As offices reopen, working parents are facing a new dilemma: how to continue remote work but avoid a career off-ramp. The global pandemic ushered in remote and hybrid work, giving working parents much-needed flexibility to juggle family and careers. Now, with employees returning to in-person work, these parents don't want to be forced onto the so-called "mommy track." To stay in the game, veteran working moms say companies should continue prioritizing flexibility and equity, and that working mothers -- and fathers -- need to self-advocate and stay visible.
For many Americans, hybrid work has greatly improved work-life balance, noted Melissa Wasserman, Senior Vice President of Product Marketing at the video ad sales and tech firm Cadent. "You have the opportunity to be more present for your family and your office," she said.
On International Women's Day, Wasserman joined working mothers on a panel sponsored by the Female Quotient titled "Preventing the 'Mommy Track': How to Build an Intentionally Hybrid Workplace for Women."
Many mothers are thriving with their newfound flexibility. When companies offer hybrid work, women can be their "whole selves," the panelists said. Moms can schedule nursing sessions between Zoom calls or help older kids with homework before finishing a work project and returning e-mails. Women can log work hours in the early morning or late at night. Some want to keep working from home, while others want a few days in the office. The point is they have choices and options.
"By offering flexibility, it meets employees where they are in their lives, so they can contribute the most," said Devan Vaughn, SAP's Director of Diversity and Inclusion. A new mother, Vaughn said she used to commute two hours to her office in Seattle. Now, with the option to work from home, she can reallocate that time to "getting a big project done, spending time with my family and [working on] one of the 1000 things I have on my to-do list." For example, Vaughn blocks time off on her calendar to feed her son.
At the same time, these parents face a new quandries: As some colleagues return to the office, will remote workers get overlooked? Without in-person face time, will they get the same shot at promotions or plum assignments?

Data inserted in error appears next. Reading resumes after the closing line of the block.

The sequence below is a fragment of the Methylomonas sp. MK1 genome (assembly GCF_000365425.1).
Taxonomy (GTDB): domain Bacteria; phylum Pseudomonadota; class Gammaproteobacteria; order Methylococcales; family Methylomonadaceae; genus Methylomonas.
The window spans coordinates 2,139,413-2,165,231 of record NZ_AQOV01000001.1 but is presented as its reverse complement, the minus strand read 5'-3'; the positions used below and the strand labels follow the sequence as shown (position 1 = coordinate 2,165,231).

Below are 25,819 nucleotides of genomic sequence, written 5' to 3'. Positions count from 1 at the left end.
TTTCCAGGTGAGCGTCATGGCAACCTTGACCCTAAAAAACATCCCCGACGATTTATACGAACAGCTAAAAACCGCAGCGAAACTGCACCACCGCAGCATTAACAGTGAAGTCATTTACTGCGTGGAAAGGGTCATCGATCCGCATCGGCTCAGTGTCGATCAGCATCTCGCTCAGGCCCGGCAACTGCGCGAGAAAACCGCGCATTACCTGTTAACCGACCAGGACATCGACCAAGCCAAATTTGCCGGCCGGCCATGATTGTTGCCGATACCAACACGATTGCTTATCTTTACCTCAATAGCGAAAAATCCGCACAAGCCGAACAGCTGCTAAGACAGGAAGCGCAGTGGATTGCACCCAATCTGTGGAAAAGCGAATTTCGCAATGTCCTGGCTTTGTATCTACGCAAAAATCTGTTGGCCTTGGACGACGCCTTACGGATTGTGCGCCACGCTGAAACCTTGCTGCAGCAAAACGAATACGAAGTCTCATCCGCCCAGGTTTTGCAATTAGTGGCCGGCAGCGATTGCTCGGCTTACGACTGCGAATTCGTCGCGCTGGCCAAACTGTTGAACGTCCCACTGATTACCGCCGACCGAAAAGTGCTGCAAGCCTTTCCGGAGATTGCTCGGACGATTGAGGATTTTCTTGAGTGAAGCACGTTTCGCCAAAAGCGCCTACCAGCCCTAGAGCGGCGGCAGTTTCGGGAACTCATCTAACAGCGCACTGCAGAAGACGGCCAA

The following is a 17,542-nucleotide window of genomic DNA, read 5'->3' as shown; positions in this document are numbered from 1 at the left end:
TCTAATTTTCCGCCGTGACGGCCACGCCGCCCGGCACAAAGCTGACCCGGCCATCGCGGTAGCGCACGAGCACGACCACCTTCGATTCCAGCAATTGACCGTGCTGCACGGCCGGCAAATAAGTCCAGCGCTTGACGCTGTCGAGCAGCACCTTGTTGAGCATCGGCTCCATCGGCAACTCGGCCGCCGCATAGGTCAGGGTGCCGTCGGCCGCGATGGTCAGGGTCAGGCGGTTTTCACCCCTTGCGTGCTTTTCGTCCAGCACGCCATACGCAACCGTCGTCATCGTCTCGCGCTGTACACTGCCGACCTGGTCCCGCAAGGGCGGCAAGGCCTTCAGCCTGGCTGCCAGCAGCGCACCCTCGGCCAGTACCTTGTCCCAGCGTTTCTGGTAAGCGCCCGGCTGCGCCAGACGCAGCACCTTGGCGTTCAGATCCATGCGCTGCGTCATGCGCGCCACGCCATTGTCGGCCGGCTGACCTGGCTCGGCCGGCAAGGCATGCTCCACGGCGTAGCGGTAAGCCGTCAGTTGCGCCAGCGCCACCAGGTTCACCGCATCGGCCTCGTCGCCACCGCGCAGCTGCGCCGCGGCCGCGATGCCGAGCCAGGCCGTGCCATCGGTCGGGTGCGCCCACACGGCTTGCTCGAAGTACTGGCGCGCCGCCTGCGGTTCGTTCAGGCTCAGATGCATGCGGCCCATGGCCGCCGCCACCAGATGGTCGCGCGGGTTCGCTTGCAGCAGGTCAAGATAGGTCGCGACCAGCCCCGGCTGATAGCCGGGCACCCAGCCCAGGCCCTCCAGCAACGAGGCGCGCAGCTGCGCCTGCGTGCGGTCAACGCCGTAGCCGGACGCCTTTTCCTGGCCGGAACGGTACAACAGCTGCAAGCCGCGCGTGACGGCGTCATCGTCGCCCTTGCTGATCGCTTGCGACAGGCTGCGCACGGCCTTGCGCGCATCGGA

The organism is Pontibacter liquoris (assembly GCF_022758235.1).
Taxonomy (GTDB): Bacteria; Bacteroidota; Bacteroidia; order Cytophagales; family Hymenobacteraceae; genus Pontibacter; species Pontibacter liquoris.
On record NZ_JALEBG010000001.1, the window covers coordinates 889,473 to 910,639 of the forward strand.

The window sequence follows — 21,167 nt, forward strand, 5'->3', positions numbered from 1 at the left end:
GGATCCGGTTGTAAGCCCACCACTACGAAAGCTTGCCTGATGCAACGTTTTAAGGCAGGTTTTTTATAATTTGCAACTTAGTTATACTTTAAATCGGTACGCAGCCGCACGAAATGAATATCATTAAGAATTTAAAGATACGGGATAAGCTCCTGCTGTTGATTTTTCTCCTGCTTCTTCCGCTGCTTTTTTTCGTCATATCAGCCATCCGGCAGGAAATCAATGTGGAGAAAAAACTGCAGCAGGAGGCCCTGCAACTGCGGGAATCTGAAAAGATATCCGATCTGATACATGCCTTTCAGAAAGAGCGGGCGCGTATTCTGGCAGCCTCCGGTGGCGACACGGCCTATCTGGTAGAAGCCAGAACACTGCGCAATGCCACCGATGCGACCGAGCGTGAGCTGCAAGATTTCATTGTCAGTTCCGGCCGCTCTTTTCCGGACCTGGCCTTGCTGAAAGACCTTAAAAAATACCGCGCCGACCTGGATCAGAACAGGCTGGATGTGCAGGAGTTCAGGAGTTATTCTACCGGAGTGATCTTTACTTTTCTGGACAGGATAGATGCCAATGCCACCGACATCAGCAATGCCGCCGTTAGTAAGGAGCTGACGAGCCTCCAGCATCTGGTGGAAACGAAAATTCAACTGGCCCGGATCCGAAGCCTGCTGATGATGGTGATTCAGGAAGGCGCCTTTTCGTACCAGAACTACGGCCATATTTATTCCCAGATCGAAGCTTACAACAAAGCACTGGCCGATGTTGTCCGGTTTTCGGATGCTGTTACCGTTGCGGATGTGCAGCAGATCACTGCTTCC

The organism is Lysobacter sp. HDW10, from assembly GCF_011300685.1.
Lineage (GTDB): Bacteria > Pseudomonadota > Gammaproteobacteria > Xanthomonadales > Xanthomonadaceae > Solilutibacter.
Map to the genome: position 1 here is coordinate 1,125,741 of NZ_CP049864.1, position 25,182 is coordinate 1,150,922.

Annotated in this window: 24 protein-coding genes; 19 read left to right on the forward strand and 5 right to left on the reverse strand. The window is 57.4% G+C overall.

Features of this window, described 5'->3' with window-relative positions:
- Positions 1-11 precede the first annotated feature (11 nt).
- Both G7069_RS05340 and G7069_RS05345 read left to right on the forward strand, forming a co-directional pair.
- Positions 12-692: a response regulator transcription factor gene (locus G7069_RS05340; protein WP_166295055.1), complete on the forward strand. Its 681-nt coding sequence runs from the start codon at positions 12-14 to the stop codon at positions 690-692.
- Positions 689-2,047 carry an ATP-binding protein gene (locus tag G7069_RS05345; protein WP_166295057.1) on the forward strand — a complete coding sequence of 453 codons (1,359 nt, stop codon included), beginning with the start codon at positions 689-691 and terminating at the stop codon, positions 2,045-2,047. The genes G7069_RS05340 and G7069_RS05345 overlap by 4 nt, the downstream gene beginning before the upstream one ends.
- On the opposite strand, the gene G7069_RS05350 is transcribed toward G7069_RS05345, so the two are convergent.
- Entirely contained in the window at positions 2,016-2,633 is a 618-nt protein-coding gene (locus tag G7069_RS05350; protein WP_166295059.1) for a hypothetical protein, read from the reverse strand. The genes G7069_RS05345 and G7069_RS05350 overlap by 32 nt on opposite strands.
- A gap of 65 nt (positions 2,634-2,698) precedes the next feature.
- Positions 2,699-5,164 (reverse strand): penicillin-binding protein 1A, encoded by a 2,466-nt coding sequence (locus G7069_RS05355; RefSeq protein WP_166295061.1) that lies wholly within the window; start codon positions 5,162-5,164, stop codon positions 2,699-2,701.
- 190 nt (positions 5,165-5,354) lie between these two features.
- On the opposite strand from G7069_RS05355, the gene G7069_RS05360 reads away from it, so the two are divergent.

Whether in the office or at home, working mothers need to self-advocate, according to several women on the panel. Remote and hybrid female staffers need to be vocal, sharing updates on ongoing work and touting their completed projects, measurable results and achievements.
"In a hybrid environment, we hear a lot of what we expect companies to do, but in turn, a big part of not being put on the 'mommy track' is self-advocacy," Wasserman said. "Make sure you have a relationship with your managers, that there is an understanding of what the accomplishments and goals are and how you express achievement."
And don't shy away from trumpeting success, added SAP's Vaughn. "One of the biggest reasons people aren't self-promoting is this fear of being too cocky or that they haven't hit a milestone yet to share broadly," she said. "Advocacy isn't shameless self-promotion, but a show of how you've helped your firm. If they know where you can make an impact, they'll use you as a resource for full benefit."
Even from home, women can recreate office networking. It just takes creativity and a little extra effort, said Sandra Moerch, Chief Content Director, Purpose & Sustainability Marketing, SAP.
"You can still make things happen in the virtual space," Moerch said. "Don't look at the office as a place you have to go." To stay present -- even remotely -- she suggests women invite managers or company leaders for virtual coffee, participate in remote networking events, be active on social media and write thought leadership pieces.
To advance while working remotely, Loredana Crisan, Meta's Vice President of Messaging Experience, said women need to assemble a strong support system. That can keep mothers off the mommy track. For example, when her childcare provider would call in sick, Crisan said she and her husband would compare schedules to see who had the bandwidth to stay home. "That decision was not defaulted to me, and it was a boon for my career," she explained.
Of course, going into the office isn't always a bad thing. Mallory Newall, Vice President of Public Affairs Polling for Ipsos, noted some women will benefit from going to the office a few days a week or when they need to focus on a major project. Put another way, "Look at the office as a resource, not a requirement," Crisan said.
When parents have options, it builds loyalty and resilience, and it improves productivity. And mothers can be a company's secret weapon. After all, they are master multitaskers and negotiators, Wasserman asserted. "Moms are incredibly efficient and they have incredible time management skills," she said. "They are very good at settling fights on the playground and making sure people feel heard."
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